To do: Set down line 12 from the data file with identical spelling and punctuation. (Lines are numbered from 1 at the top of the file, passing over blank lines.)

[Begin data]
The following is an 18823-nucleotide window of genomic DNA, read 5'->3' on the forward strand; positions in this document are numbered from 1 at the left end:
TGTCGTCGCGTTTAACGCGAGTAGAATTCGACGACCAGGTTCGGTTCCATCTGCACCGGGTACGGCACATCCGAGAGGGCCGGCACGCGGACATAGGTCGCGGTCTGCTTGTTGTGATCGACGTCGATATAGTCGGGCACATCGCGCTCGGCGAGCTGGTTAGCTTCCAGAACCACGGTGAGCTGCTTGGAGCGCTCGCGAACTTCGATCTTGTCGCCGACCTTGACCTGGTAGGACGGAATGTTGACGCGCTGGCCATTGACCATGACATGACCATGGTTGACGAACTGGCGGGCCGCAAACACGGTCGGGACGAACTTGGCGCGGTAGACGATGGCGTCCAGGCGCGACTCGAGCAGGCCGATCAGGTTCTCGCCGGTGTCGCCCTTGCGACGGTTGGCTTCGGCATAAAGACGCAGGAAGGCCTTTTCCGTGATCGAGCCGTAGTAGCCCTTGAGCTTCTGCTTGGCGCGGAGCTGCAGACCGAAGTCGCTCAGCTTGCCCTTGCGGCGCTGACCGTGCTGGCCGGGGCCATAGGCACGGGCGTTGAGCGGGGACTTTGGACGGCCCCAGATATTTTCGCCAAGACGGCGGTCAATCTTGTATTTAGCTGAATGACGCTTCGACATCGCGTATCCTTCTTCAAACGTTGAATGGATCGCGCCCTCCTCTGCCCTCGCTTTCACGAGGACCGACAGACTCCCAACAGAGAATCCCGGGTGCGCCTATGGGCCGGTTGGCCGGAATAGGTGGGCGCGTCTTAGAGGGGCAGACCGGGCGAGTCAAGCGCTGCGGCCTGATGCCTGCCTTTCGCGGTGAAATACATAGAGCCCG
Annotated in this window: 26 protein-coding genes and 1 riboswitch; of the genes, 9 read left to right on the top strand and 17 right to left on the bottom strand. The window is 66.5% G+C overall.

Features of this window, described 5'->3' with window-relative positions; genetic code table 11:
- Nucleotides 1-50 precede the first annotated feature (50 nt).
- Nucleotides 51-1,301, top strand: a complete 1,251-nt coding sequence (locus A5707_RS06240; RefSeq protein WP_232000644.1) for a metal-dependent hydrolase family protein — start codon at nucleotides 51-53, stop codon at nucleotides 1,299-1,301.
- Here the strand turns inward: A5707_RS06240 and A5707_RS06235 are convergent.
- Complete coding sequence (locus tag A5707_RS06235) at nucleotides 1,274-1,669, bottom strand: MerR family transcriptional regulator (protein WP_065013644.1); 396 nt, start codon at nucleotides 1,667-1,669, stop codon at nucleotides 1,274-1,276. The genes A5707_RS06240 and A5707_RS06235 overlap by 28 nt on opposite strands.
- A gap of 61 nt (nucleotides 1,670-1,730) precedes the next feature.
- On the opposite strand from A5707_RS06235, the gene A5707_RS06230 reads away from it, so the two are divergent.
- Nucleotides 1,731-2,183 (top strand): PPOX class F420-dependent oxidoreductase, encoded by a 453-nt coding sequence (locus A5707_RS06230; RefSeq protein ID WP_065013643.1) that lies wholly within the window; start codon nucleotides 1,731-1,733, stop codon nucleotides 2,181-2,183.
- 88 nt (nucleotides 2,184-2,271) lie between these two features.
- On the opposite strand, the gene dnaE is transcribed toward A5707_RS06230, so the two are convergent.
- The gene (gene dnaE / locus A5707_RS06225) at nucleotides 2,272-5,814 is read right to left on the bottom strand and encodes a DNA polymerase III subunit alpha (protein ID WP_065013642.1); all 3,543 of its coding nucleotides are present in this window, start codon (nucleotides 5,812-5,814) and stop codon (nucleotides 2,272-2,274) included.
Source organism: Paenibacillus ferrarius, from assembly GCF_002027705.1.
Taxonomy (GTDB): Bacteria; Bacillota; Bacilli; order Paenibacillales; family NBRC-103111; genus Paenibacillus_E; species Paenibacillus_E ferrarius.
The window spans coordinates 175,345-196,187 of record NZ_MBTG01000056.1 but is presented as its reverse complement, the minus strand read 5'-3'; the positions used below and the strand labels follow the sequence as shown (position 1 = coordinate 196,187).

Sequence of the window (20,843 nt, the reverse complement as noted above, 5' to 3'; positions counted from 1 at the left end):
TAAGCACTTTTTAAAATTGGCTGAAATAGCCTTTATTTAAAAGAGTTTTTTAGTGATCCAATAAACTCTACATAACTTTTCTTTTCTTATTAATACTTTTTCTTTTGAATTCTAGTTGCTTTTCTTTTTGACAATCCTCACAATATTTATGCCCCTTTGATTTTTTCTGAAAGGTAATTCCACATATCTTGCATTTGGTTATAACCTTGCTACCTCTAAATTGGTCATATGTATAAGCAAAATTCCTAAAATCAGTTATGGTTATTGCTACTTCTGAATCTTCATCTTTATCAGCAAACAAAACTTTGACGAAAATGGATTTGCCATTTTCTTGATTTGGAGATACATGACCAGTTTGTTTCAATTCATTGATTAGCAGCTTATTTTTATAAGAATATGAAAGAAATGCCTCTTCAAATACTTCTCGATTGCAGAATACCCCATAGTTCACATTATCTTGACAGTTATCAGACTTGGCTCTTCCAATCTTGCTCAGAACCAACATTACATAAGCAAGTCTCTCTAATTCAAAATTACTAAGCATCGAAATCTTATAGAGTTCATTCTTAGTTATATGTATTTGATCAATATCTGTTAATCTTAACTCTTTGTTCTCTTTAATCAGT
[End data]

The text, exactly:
- 88 nt (nucleotides 2,184-2,271) lie between these two features.